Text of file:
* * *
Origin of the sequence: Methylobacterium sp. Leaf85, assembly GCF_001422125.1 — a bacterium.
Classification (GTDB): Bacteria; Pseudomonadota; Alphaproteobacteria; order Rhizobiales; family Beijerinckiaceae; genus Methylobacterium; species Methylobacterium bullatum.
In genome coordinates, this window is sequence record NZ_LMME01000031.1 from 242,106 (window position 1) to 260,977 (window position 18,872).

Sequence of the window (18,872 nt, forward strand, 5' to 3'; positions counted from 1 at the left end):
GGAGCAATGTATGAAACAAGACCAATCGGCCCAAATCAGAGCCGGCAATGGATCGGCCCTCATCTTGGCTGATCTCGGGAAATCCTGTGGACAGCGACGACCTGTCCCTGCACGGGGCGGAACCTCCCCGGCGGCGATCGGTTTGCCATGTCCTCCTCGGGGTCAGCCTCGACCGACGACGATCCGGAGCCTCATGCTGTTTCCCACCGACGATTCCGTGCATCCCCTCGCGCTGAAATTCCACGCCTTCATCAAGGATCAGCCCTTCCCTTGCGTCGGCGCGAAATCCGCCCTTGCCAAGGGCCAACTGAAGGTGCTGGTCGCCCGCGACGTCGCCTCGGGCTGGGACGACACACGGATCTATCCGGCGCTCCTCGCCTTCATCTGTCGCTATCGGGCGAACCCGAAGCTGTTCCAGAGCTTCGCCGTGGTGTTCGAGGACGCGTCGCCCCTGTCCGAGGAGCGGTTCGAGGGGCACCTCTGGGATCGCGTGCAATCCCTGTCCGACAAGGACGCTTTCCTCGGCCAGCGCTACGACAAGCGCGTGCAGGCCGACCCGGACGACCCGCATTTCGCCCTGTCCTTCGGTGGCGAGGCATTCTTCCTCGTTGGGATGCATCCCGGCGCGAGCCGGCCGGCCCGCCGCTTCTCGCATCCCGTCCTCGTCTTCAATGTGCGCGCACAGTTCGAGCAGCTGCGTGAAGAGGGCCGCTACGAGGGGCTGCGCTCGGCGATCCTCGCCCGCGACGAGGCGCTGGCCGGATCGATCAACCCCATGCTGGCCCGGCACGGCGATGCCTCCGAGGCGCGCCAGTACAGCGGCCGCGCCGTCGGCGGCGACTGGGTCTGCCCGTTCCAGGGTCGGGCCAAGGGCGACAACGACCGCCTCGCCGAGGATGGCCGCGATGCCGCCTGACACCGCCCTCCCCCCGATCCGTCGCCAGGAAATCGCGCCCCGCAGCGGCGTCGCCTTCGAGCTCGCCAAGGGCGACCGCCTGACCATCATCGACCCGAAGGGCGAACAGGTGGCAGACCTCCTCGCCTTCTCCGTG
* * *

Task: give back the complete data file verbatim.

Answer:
Origin of the sequence: Methylobacterium sp. Leaf85, assembly GCF_001422125.1 — a bacterium.
Classification (GTDB): Bacteria; Pseudomonadota; Alphaproteobacteria; order Rhizobiales; family Beijerinckiaceae; genus Methylobacterium; species Methylobacterium bullatum.
In genome coordinates, this window is sequence record NZ_LMME01000031.1 from 242,106 (window position 1) to 260,977 (window position 18,872).

Sequence of the window (18,872 nt, forward strand, 5' to 3'; positions counted from 1 at the left end):
GGAGCAATGTATGAAACAAGACCAATCGGCCCAAATCAGAGCCGGCAATGGATCGGCCCTCATCTTGGCTGATCTCGGGAAATCCTGTGGACAGCGACGACCTGTCCCTGCACGGGGCGGAACCTCCCCGGCGGCGATCGGTTTGCCATGTCCTCCTCGGGGTCAGCCTCGACCGACGACGATCCGGAGCCTCATGCTGTTTCCCACCGACGATTCCGTGCATCCCCTCGCGCTGAAATTCCACGCCTTCATCAAGGATCAGCCCTTCCCTTGCGTCGGCGCGAAATCCGCCCTTGCCAAGGGCCAACTGAAGGTGCTGGTCGCCCGCGACGTCGCCTCGGGCTGGGACGACACACGGATCTATCCGGCGCTCCTCGCCTTCATCTGTCGCTATCGGGCGAACCCGAAGCTGTTCCAGAGCTTCGCCGTGGTGTTCGAGGACGCGTCGCCCCTGTCCGAGGAGCGGTTCGAGGGGCACCTCTGGGATCGCGTGCAATCCCTGTCCGACAAGGACGCTTTCCTCGGCCAGCGCTACGACAAGCGCGTGCAGGCCGACCCGGACGACCCGCATTTCGCCCTGTCCTTCGGTGGCGAGGCATTCTTCCTCGTTGGGATGCATCCCGGCGCGAGCCGGCCGGCCCGCCGCTTCTCGCATCCCGTCCTCGTCTTCAATGTGCGCGCACAGTTCGAGCAGCTGCGTGAAGAGGGCCGCTACGAGGGGCTGCGCTCGGCGATCCTCGCCCGCGACGAGGCGCTGGCCGGATCGATCAACCCCATGCTGGCCCGGCACGGCGATGCCTCCGAGGCGCGCCAGTACAGCGGCCGCGCCGTCGGCGGCGACTGGGTCTGCCCGTTCCAGGGTCGGGCCAAGGGCGACAACGACCGCCTCGCCGAGGATGGCCGCGATGCCGCCTGACACCGCCCTCCCCCCGATCCGTCGCCAGGAAATCGCGCCCCGCAGCGGCGTCGCCTTCGAGCTCGCCAAGGGCGACCGCCTGACCATCATCGACCCGAAGGGCGAACAGGTGGCAGACCTCCTCGCCTTCTCCGTG